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Wed Feb 20, 2013 2:20 am |
A vacuum can yield flashes of light
"Virtual particles" can become real photons under the right conditions.
Charles Q. Choi
13 February 2013
'Virtual particles' can have real physical effects.
Wikimedia Commons/Emok, MissMJ
An article by Scientific American.
A vacuum might seem like empty space, but scientists have discovered a new way to seemingly get something from that nothingness, such as light. And the finding could ultimately help scientists build incredibly powerful quantum computers or shed light on the earliest moments in the universe's history.
Quantum physics explains that there are limits to how precisely one can know the properties of the most basic units of matter—for instance, one can never absolutely know a particle's position and momentum at the same time. One bizarre consequence of this uncertainty is that a vacuum is never completely empty, but instead buzzes with so-called “virtual particles” that constantly wink into and out of existence.
These virtual particles often appear in pairs that near-instantaneously cancel themselves out. Still, before they vanish, they can have very real effects on their surroundings. For instance, photons—packets of light—can pop in and out of a vacuum. When two mirrors are placed facing each other in a vacuum, more virtual photons can exist around the outside of the mirrors than between them, generating a seemingly mysterious force that pushes the mirrors together.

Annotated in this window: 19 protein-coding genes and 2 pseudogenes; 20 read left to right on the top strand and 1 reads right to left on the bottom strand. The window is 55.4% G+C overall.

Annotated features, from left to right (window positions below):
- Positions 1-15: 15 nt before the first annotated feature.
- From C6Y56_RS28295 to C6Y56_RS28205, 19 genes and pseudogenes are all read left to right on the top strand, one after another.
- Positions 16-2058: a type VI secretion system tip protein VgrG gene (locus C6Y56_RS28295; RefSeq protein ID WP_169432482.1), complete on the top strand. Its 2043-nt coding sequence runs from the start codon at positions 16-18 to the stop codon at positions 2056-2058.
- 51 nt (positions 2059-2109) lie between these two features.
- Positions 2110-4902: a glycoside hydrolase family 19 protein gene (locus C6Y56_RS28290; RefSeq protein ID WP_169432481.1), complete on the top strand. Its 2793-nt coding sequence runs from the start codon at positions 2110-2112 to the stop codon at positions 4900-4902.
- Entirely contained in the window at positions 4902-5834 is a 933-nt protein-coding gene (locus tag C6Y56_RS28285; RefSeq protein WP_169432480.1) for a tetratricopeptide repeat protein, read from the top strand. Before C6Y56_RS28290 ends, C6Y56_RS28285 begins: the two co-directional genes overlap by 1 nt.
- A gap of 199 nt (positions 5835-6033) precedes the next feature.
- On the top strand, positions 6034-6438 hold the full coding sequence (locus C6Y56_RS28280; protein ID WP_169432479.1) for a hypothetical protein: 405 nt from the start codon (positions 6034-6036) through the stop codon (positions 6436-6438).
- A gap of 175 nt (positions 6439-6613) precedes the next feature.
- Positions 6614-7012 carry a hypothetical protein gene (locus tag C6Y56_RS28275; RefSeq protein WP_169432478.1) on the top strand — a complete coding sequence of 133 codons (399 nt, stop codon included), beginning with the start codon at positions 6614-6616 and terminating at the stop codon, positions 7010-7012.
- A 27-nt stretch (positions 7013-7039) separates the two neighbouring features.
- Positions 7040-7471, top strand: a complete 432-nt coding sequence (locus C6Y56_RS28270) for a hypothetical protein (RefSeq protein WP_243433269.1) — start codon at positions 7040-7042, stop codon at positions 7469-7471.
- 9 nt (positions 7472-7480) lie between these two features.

This phenomenon, predicted in 1948 by the Dutch physicist Hendrick Casimir and known as the Casimir effect, was first seen with mirrors held still . Researchers also predicted a dynamical Casimir effect that can result when mirrors are moved, or objects otherwise undergo change. Now quantum physicist Pasi Lähteenmäki at Aalto University in Finland and his colleagues reveal that by varying the speed at which light can travel, they can make light appear from nothing.
The speed of light in a vacuum is constant, according to Einstein's theory of relativity, but its speed passing through any given material depends on a property of that substance known as its index of refraction. By varying a material's index of refraction, researchers can influence the speed at which both real and virtual photons travel within it. Lähteenmäki says one can think of this system as being much like a mirror, and if its thickness changes fast enough, virtual photons reflecting off it can receive enough energy from the bounce to turn into real photons. "Imagine you stay in a very dark room and suddenly the index of refraction of light [of the room] changes," Lähteenmäki says. "The room will start to glow."
The researchers began with an array of 250 superconducting quantum-interference devices, or SQUIDs—circuits that are extraordinarily sensitive to magnetic fields. They inserted the array inside a refrigerator. By carefully exerting magnetic fields on this array, they could vary the speed at which microwave photons traveled through it by a few percent. The researchers then cooled this array to 50 thousandths of a degree Celsius above absolute zero. Because this environment is supercold, it should not emit any radiation, essentially behaving as a vacuum. "We were simply studying these circuits for the purpose of developing an amplifier, which we did," says researcher Sorin Paraoanu, a theoretical physicist at Aalto University. "But then we asked ourselves—what if there is no signal to amplify? What happens if the vacuum is the signal?"